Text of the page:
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Shaping Globalization: Civil Society, Cultural Power and Threefolding
by Nicanor Perlas

Message

It is astonishing enough that a leading spokesman of civil society in the Philippines shows interest in threefolding. That he should do so in a book tackling the challenge of globalization increases the anticipation of every reader.

Nicanor Perlas is a well-known man in the Philippines, a sage, almost a movement. He has clearly recognized, that the civil society movement with which he has been connected all his life–including over a decade during the Marcos dictatorship–has become the most important counterbalance to the excesses of capitalism. Perlas knows his Adam Smith, father of modern economics, so often quoted by followers of capitalism. He notes that Adam Smith published The Theory of Moral Sentiments long before the appearance of The Wealth of Nations. Moral values are indispensable if the beneficial aspects of the market system are to be experienced. The market, out of itself, does not create these values.

When the influence of the state and democratically legitimized majorities are essentially working at the national level, but the market operates internationally, then we are faced with the extremely dangerous situation that the market forces oppose and prevail over democracy, the environment and social justice. This is the omnipresent dilemma of globalization. No one wishes to return to the both cozy yet dictator-endangered nation-state. But there is an equal unwillingness to give up the benefits of democratic control over the market.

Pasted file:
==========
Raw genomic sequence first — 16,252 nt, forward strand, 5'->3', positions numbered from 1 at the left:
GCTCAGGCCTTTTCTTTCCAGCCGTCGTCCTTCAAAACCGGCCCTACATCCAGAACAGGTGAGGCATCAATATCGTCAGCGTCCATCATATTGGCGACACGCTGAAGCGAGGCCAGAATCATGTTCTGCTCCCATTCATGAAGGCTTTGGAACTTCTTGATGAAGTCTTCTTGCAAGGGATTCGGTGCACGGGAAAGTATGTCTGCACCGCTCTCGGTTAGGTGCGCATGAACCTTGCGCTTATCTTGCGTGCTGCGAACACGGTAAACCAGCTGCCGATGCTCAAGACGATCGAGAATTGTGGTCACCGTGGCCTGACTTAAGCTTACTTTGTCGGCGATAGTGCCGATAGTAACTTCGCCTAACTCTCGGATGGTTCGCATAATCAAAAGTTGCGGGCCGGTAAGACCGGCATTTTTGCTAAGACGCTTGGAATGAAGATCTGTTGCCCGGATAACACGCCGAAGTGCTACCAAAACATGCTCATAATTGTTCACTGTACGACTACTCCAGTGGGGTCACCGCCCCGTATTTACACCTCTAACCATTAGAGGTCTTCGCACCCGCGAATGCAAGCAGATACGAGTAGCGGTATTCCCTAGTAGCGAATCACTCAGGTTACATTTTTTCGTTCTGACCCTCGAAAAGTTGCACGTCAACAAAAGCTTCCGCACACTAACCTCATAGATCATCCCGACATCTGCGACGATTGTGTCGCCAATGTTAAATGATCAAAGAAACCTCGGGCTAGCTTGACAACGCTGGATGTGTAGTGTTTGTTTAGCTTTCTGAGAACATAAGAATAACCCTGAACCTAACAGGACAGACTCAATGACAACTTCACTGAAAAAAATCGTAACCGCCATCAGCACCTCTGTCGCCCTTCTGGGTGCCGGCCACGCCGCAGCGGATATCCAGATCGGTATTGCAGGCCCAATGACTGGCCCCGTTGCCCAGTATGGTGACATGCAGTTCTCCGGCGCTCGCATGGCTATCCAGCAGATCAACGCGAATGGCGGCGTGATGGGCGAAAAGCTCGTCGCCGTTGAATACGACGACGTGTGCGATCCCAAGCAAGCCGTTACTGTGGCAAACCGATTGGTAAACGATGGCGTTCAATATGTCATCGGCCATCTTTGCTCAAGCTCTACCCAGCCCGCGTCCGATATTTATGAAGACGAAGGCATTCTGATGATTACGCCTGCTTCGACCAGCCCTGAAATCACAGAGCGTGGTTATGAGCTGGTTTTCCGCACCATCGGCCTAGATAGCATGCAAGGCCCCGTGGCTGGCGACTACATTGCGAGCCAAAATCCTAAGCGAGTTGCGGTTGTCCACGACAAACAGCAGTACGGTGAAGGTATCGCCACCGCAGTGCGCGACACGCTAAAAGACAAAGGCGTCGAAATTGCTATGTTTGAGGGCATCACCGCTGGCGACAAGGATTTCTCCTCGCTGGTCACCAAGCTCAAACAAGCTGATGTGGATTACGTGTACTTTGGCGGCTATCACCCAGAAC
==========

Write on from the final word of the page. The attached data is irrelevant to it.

Nicanor Perlas formulates a principle of threefolding for society: polity, culture, economy. His special area is that of culture. Here he is not talking about concerts and theatre. Following the ideas of social scientist, Paul Ray, he outlines an attitude of the Cultural Creatives who understand, value and defend diversity against economic monotony. Cultural Creatives stand in opposition to the representatives of materialism, modernism, and elite globalization. There is a lot of esoterics involved. But one does not have to agree with that to admire the political power emitted by these post-materialistically and culturally influenced civil society groups who make the transnational corporations tremble.

Nicanor Perlas is a wonderful symbol, showing how we in the North can learn from the wisdom of Southern peoples.

Dr. Ernst Ulrich von Weizsäcker

Member, German Parliament

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